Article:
This work examines the place of science in American politics and society. Dispelling the myth of scientific purity and detachment, Daniel S. Greenberg documents the political processes that underpinned government funding of science from the 1940s to the 1970s. While the book's hard-hitting approach earned praise from a broad audience, it drew harsh fire from many scientists, who did not relish their turn under the microscope. The fact that this dispute is so reminiscent of today's acrimonious "Science Wars" demonstrates that although science has changed a great deal since "The Politics of Pure Science" first appeared, the politics of science has not. For this edition, John Maddox and Steven Shapin have provided introductory essays that situate the book in broad social and historical context, and Greenberg has written an afterword taking account of recent developments in the politics of science.
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(216mm x 136mm x 19mm)
University of Chicago Press
Publisher: The University of Chicago Press
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US Kirkus Review »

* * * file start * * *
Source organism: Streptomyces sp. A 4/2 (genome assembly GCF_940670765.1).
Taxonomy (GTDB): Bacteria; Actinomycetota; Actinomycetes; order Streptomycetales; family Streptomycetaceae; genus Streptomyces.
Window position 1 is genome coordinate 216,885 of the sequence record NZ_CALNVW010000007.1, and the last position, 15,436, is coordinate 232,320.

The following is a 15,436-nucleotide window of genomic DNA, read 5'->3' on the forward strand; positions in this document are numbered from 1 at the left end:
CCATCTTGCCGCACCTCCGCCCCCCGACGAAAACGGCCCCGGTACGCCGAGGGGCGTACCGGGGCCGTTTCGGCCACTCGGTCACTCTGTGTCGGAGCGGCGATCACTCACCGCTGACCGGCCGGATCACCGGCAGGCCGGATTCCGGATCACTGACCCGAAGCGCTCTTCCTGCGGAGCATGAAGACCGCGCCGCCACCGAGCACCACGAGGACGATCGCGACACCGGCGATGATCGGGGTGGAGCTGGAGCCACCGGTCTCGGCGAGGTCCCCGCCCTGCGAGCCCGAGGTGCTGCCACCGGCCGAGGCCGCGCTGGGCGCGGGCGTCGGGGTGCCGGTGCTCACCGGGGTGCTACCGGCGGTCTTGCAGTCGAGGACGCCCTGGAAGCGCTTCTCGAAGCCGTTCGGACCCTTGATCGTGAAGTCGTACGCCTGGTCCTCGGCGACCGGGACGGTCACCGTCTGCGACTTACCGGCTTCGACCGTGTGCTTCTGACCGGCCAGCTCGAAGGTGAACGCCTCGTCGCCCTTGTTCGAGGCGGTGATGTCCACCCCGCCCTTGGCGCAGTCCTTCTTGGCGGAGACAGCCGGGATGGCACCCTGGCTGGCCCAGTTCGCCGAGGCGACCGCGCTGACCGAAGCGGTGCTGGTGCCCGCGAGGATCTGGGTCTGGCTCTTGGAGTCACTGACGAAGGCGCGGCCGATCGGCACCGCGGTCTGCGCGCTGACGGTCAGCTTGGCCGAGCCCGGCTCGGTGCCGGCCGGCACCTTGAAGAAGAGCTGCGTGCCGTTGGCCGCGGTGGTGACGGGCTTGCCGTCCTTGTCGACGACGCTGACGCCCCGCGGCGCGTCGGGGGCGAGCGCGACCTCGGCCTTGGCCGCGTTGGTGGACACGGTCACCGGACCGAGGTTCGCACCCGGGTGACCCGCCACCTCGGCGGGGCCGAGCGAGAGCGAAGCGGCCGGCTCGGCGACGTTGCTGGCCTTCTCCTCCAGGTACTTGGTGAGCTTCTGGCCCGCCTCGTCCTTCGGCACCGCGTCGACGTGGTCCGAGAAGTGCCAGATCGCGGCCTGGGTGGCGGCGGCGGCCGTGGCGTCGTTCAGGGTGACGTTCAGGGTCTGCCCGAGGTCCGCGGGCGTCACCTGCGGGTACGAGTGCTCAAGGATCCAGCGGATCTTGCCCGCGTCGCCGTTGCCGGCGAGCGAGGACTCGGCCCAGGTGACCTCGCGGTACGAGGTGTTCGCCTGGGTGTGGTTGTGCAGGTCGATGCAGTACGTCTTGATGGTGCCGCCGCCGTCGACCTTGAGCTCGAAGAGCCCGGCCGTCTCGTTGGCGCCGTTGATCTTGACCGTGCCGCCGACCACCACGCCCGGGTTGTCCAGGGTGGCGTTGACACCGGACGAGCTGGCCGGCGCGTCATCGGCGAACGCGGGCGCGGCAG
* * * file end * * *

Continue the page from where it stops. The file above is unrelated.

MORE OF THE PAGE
The author covers this subject for Science, the weekly magazine of the American Association for the Advancement of Science. By "politics" he means the people, institutions and processes that determine the character and circumstances of research (here confined to "basic research") - and what is done with the results. He concentrates on administrative and financial aspects: the "meritocratic anarchy" or organization, the "peer system" for awarding funds and judging work. These subjects are developed from two interrelated points of view. The warborn partnership of science and government is described, from science's difficulties before the alliance, through twenty-five years of wealth, freedom, and unparalleled government solicitude, to 1967 and LBJ, who has tightened financial reins. This brings Greenberg to questions of value - the "ideology that all unanswered scientific questions (are) equal," the less-than-self-evident debt of technology to basic research, the need to solve practical problems in a miserable world - and on the other hand to the unquestionable contributions of pure science and the dangers of "layman" control. At the end Greenberg deals briefly with ethical issues: scientifically unproductive "chiseling" projects, over-purchasing, over-publishing, etc. The book is extremely well-written and full of benign gossip (the Mohole fiasco, but not the Oppenheimer affair). It should appeal to a sizeable range of readers. (Kirkus Reviews)
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